Your Greek Word of the Day: Avgolemono

It’s cold here in Cincinnati today. That great prognosticator, the woolly worm, told us we would have a mild winter, and so far the fuzzy little dude has been spot on. But it’s still the middle of January in Cincinnati and that means I’m cold and I want something warm, hearty and yummy to make me feel toasty from the inside out.

There are lots of great comfort food options for just such an occasion, but today my irresistible hankering on this fine Saturday was for some avgolemono, that classic, quintessentially Greek soup that combines a few readily available ingredients to produce one of the most simple, delicious, pinch-me-to-make-sure-I’m-not-dreaming-‘cause-it’s-that-freakin’-awesome soups you’ll ever enjoy.  The prep time is short and so is the ingredient list:

  • 1 boneless chicken breast
  • 2 qts. chicken stock
  • 1 cup long grain white rice
  • ¾ cup lemon juice
  • 1 tbsp chopped parsley
  • 2 tsp kosher salt
  • ¼ tsp white pepper
  • 2 eggs
  • Lemon slices for garnish
  • Fresh cilantro for garnish

Start by dicing the chicken breast into about ½ inch cubes. In a large pot, bring the chicken stock to a boil, then reduce to a simmer. Add the diced chicken and cook thoroughly, which should only take about 10 minutes. Stir in the rice, lemon juice, parsley, salt and pepper. Continue cooking until the rice is tender, about 20 minutes or so.

Next we want to finish the soup by thickening it with the eggs. We’re going to use a tempering technique to get the eggs into the hot soup without turning them into an impromptu omelet. This method will slowly bring up the temperature of the eggs without cooking them too rapidly. In a separate bowl, beat the eggs and start gradually whisking in a total of 2 cups of the hot broth, half a cup at a time. Now you can add the egg mixture back into the main pot. Simmer for about 5 minutes to thicken – be careful not to boil – and your soup is now ready to serve with a garnish of sliced lemon and a generous sprinkle of fresh chopped cilantro leaves. This recipe scale will serve 6 people.

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But wait, there’s more! As an added bonus, we’ll include this amazing recipe for honeyed flatbread to serve alongside your soup! That’s two recipes for the price of one! And if you call in the next five minutes we’ll double the flatbread recipe, absolutely free! [All you pay is $19.95 shipping and handling.] So have your credit card ready, and call now!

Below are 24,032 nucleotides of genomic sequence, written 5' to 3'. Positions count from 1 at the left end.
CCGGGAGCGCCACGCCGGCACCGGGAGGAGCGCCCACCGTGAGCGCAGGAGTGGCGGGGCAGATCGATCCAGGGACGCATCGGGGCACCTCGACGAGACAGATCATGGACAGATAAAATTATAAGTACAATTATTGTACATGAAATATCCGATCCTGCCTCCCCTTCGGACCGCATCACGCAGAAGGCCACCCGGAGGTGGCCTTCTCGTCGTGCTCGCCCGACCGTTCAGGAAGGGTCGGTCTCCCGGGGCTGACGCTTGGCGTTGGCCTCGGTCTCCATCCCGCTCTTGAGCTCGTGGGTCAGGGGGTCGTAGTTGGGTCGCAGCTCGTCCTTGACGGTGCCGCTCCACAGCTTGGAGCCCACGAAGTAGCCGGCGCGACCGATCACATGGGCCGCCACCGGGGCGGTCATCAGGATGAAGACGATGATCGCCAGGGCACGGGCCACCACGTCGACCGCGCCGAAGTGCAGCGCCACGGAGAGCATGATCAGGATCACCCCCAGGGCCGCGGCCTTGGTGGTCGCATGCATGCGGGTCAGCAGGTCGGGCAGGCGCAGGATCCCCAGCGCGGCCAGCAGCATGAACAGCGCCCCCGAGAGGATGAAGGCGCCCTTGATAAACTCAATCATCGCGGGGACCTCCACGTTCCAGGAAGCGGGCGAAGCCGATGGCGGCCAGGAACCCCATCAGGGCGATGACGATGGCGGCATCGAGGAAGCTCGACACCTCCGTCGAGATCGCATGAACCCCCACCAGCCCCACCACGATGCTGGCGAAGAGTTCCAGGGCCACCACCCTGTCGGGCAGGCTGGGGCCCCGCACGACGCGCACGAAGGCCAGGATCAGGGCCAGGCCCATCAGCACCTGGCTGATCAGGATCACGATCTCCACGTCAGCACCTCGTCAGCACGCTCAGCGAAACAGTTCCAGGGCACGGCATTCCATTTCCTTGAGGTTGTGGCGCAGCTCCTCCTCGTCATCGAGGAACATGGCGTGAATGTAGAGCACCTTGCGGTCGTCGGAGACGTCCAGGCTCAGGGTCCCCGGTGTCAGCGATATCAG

Or just ignore all that and read on for the recipe:

  • 1½ cup all-purpose flour
  • 2½ tsp. baking powder
  • 3/8 tsp. fine sea salt
  • 1¼ cup Greek nonfat yogurt (plain)
  • ¼ cup olive oil
  • ¼ cup honey

Combine the dry ingredients in a mixing bowl. Gradually stir in the yogurt until fully incorporated, and then do the same with the olive oil, followed by the honey. When everything is mixed, knead the dough by hand for about a minute to be sure all the ingredients are evenly blended, then shape it into a rough ball. Wrap the dough in plastic and set it aside to rest for 45 minutes to an hour.

When the dough is rested, divide it into 6 pieces. Preheat a non-stick skillet over medium flame. Lightly flour your work surface and roll out a piece of dough with a rolling pin until it is evenly thin and about 6” in diameter. You may also need to flour your pin to keep the dough from sticking. Place the rolled dough in the heated skillet to cook, about 2-3 minutes per side. You’ll know when it is ready to flip because the bread will begin to rise gently. You will want to cook each piece until it begins to brown lightly on each side and the dough no longer appears moist. As each piece is cooking, use the time to roll out the next one.

If you make your dough a little before you start working on the soup, you will be find it easy to cook up your flatbread while the rice is simmering in the pot, so both dishes will finish at about the same time and your bread will be warm and tasty alongside that yummy Greek soup.

That’s it – Greek goodies on your table that are quick, simple and stupidly delicious. Munch it down with a big happy grin on your face. It may still be January in Cincinnati, but I’m coping much better now, thanks. Until next time: Eat well, my friends!

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2 thoughts on “Your Greek Word of the Day: Avgolemono

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